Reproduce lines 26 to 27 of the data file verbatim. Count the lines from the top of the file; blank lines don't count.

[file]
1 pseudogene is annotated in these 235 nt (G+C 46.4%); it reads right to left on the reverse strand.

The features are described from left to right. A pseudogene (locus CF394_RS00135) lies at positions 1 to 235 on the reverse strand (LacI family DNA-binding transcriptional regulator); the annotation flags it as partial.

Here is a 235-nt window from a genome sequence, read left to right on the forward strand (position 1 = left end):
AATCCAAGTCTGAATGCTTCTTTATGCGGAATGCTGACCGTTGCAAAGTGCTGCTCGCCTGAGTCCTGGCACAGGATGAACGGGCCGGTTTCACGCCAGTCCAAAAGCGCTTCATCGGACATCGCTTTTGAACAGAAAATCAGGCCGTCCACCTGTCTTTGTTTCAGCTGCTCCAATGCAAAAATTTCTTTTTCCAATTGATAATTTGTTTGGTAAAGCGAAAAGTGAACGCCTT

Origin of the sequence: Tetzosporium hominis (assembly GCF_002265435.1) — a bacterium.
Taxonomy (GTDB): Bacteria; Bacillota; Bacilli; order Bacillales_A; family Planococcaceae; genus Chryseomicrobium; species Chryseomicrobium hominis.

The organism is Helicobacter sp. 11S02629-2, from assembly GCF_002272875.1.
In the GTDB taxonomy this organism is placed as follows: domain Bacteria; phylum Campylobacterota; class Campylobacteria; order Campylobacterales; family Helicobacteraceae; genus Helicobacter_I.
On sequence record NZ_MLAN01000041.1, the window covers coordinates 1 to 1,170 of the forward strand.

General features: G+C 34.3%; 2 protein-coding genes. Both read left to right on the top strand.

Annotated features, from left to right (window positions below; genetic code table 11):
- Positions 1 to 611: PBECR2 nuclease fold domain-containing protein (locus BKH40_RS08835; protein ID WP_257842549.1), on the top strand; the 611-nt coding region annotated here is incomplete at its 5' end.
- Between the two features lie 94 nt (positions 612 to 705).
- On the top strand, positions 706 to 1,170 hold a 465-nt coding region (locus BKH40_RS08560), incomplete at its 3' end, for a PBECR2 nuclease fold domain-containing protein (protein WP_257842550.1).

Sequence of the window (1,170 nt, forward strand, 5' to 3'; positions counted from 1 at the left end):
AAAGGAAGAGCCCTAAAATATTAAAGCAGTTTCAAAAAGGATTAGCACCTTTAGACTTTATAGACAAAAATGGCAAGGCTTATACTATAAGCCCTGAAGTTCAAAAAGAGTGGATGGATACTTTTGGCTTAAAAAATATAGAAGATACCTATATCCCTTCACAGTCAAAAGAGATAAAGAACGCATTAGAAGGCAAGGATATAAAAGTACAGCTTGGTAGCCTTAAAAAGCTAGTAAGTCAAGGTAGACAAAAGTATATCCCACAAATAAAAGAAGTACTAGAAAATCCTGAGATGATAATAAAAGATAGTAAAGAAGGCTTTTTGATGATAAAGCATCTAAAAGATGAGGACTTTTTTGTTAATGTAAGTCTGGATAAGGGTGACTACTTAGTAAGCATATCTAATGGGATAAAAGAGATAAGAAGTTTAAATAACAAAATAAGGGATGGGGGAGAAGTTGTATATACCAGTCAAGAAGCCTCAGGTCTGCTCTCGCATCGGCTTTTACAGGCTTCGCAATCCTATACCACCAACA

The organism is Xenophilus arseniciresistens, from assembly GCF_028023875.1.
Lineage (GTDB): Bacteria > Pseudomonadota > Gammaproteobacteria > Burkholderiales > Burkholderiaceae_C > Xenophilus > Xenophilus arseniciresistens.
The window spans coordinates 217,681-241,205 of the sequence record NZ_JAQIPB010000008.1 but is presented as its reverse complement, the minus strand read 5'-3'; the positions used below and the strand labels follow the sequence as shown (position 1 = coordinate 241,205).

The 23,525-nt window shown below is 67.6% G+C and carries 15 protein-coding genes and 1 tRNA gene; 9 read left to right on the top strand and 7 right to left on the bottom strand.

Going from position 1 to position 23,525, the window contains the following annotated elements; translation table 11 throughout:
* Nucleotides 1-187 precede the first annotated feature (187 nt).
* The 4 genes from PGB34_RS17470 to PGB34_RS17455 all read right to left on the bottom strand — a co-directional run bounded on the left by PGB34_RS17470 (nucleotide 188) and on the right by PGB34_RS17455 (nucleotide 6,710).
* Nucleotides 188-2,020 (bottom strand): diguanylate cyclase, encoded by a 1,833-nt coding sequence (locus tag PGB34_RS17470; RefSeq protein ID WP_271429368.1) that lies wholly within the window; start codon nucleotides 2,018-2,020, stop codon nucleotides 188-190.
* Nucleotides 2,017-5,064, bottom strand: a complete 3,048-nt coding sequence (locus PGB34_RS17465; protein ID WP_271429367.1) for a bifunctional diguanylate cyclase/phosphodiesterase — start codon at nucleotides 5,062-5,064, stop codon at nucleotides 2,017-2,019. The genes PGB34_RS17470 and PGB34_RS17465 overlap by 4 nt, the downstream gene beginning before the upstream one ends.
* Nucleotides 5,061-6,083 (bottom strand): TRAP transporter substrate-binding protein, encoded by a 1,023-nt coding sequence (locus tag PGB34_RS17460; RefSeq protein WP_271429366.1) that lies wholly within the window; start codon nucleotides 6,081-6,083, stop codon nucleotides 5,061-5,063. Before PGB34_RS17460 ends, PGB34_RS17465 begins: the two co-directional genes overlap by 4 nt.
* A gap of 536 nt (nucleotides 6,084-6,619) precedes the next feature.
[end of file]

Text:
* Nucleotides 5,061-6,083 (bottom strand): TRAP transporter substrate-binding protein, encoded by a 1,023-nt coding sequence (locus tag PGB34_RS17460; RefSeq protein WP_271429366.1) that lies wholly within the window; start codon nucleotides 6,081-6,083, stop codon nucleotides 5,061-5,063. Before PGB34_RS17460 ends, PGB34_RS17465 begins: the two co-directional genes overlap by 4 nt.
* A gap of 536 nt (nucleotides 6,084-6,619) precedes the next feature.